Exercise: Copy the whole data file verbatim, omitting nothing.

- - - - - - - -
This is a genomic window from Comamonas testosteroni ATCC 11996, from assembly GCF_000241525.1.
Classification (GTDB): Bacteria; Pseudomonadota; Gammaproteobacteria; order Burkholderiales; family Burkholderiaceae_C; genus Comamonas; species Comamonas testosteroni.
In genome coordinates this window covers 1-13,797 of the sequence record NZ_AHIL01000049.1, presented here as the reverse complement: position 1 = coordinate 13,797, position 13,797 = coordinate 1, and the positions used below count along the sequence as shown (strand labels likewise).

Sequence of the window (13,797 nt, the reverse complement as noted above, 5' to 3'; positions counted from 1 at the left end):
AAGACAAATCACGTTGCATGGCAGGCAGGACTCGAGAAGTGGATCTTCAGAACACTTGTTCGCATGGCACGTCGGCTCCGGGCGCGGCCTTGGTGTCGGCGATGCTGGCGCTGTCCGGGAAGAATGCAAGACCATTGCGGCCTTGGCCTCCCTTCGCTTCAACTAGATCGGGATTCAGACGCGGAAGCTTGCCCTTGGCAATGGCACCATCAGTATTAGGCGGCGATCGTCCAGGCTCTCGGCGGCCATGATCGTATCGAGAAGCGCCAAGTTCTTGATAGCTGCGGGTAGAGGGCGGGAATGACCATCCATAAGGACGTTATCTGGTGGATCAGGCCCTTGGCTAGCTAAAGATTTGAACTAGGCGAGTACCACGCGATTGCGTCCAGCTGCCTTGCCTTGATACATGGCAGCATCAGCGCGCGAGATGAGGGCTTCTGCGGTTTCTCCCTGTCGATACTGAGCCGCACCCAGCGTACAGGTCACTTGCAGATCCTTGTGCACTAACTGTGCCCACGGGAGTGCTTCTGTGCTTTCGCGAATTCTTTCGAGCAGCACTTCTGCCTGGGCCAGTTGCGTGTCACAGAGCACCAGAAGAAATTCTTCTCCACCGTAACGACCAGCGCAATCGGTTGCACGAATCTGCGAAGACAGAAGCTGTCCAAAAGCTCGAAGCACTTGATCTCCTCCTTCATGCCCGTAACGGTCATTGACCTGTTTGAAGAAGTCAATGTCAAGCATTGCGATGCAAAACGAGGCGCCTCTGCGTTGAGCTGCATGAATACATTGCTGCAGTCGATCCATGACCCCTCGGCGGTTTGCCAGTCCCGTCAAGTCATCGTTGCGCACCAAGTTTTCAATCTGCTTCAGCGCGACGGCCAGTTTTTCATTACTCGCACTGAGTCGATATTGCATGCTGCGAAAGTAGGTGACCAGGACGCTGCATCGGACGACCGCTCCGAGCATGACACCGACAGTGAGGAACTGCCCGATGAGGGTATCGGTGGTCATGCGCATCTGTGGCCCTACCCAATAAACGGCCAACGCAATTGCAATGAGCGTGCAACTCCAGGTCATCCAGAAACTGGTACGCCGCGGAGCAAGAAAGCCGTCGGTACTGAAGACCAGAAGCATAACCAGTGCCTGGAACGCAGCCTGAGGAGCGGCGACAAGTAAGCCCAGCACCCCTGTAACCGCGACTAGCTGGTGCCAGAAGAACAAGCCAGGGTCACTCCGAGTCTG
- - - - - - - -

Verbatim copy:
This is a genomic window from Comamonas testosteroni ATCC 11996, from assembly GCF_000241525.1.
Classification (GTDB): Bacteria; Pseudomonadota; Gammaproteobacteria; order Burkholderiales; family Burkholderiaceae_C; genus Comamonas; species Comamonas testosteroni.
In genome coordinates this window covers 1-13,797 of the sequence record NZ_AHIL01000049.1, presented here as the reverse complement: position 1 = coordinate 13,797, position 13,797 = coordinate 1, and the positions used below count along the sequence as shown (strand labels likewise).

Sequence of the window (13,797 nt, the reverse complement as noted above, 5' to 3'; positions counted from 1 at the left end):
AAGACAAATCACGTTGCATGGCAGGCAGGACTCGAGAAGTGGATCTTCAGAACACTTGTTCGCATGGCACGTCGGCTCCGGGCGCGGCCTTGGTGTCGGCGATGCTGGCGCTGTCCGGGAAGAATGCAAGACCATTGCGGCCTTGGCCTCCCTTCGCTTCAACTAGATCGGGATTCAGACGCGGAAGCTTGCCCTTGGCAATGGCACCATCAGTATTAGGCGGCGATCGTCCAGGCTCTCGGCGGCCATGATCGTATCGAGAAGCGCCAAGTTCTTGATAGCTGCGGGTAGAGGGCGGGAATGACCATCCATAAGGACGTTATCTGGTGGATCAGGCCCTTGGCTAGCTAAAGATTTGAACTAGGCGAGTACCACGCGATTGCGTCCAGCTGCCTTGCCTTGATACATGGCAGCATCAGCGCGCGAGATGAGGGCTTCTGCGGTTTCTCCCTGTCGATACTGAGCCGCACCCAGCGTACAGGTCACTTGCAGATCCTTGTGCACTAACTGTGCCCACGGGAGTGCTTCTGTGCTTTCGCGAATTCTTTCGAGCAGCACTTCTGCCTGGGCCAGTTGCGTGTCACAGAGCACCAGAAGAAATTCTTCTCCACCGTAACGACCAGCGCAATCGGTTGCACGAATCTGCGAAGACAGAAGCTGTCCAAAAGCTCGAAGCACTTGATCTCCTCCTTCATGCCCGTAACGGTCATTGACCTGTTTGAAGAAGTCAATGTCAAGCATTGCGATGCAAAACGAGGCGCCTCTGCGTTGAGCTGCATGAATACATTGCTGCAGTCGATCCATGACCCCTCGGCGGTTTGCCAGTCCCGTCAAGTCATCGTTGCGCACCAAGTTTTCAATCTGCTTCAGCGCGACGGCCAGTTTTTCATTACTCGCACTGAGTCGATATTGCATGCTGCGAAAGTAGGTGACCAGGACGCTGCATCGGACGACCGCTCCGAGCATGACACCGACAGTGAGGAACTGCCCGATGAGGGTATCGGTGGTCATGCGCATCTGTGGCCCTACCCAATAAACGGCCAACGCAATTGCAATGAGCGTGCAACTCCAGGTCATCCAGAAACTGGTACGCCGCGGAGCAAGAAAGCCGTCGGTACTGAAGACCAGAAGCATAACCAGTGCCTGGAACGCAGCCTGAGGAGCGGCGACAAGTAAGCCCAGCACCCCTGTAACCGCGACTAGCTGGTGCCAGAAGAACAAGCCAGGGTCACTCCGAGTCTG